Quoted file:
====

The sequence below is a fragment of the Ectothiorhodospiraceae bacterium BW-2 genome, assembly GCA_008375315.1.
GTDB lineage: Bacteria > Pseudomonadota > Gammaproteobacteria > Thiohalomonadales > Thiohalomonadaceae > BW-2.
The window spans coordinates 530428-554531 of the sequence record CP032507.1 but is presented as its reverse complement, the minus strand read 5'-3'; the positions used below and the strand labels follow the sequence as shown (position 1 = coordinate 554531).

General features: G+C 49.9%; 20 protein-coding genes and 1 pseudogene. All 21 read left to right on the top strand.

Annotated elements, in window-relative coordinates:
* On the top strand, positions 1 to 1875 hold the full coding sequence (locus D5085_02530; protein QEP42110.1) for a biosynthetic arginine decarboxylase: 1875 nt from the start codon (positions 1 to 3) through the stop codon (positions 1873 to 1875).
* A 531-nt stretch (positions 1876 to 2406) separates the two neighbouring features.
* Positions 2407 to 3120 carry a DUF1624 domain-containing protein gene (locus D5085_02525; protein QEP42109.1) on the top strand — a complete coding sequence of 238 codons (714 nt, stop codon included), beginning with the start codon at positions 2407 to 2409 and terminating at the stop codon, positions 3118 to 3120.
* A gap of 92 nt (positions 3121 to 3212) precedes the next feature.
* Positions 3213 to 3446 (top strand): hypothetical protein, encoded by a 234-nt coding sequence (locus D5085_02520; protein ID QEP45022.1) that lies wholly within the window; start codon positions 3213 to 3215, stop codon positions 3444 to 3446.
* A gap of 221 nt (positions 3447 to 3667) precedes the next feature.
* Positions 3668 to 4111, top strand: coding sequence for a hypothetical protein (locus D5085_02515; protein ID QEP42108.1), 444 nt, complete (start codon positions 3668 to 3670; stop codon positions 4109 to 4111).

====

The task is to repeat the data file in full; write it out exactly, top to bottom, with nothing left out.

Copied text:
The sequence below is a fragment of the Ectothiorhodospiraceae bacterium BW-2 genome, assembly GCA_008375315.1.
GTDB lineage: Bacteria > Pseudomonadota > Gammaproteobacteria > Thiohalomonadales > Thiohalomonadaceae > BW-2.
The window spans coordinates 530428-554531 of the sequence record CP032507.1 but is presented as its reverse complement, the minus strand read 5'-3'; the positions used below and the strand labels follow the sequence as shown (position 1 = coordinate 554531).

General features: G+C 49.9%; 20 protein-coding genes and 1 pseudogene. All 21 read left to right on the top strand.

Annotated elements, in window-relative coordinates:
* On the top strand, positions 1 to 1875 hold the full coding sequence (locus D5085_02530; protein QEP42110.1) for a biosynthetic arginine decarboxylase: 1875 nt from the start codon (positions 1 to 3) through the stop codon (positions 1873 to 1875).
* A 531-nt stretch (positions 1876 to 2406) separates the two neighbouring features.
* Positions 2407 to 3120 carry a DUF1624 domain-containing protein gene (locus D5085_02525; protein QEP42109.1) on the top strand — a complete coding sequence of 238 codons (714 nt, stop codon included), beginning with the start codon at positions 2407 to 2409 and terminating at the stop codon, positions 3118 to 3120.
* A gap of 92 nt (positions 3121 to 3212) precedes the next feature.
* Positions 3213 to 3446 (top strand): hypothetical protein, encoded by a 234-nt coding sequence (locus D5085_02520; protein ID QEP45022.1) that lies wholly within the window; start codon positions 3213 to 3215, stop codon positions 3444 to 3446.
* A gap of 221 nt (positions 3447 to 3667) precedes the next feature.
* Positions 3668 to 4111, top strand: coding sequence for a hypothetical protein (locus D5085_02515; protein ID QEP42108.1), 444 nt, complete (start codon positions 3668 to 3670; stop codon positions 4109 to 4111).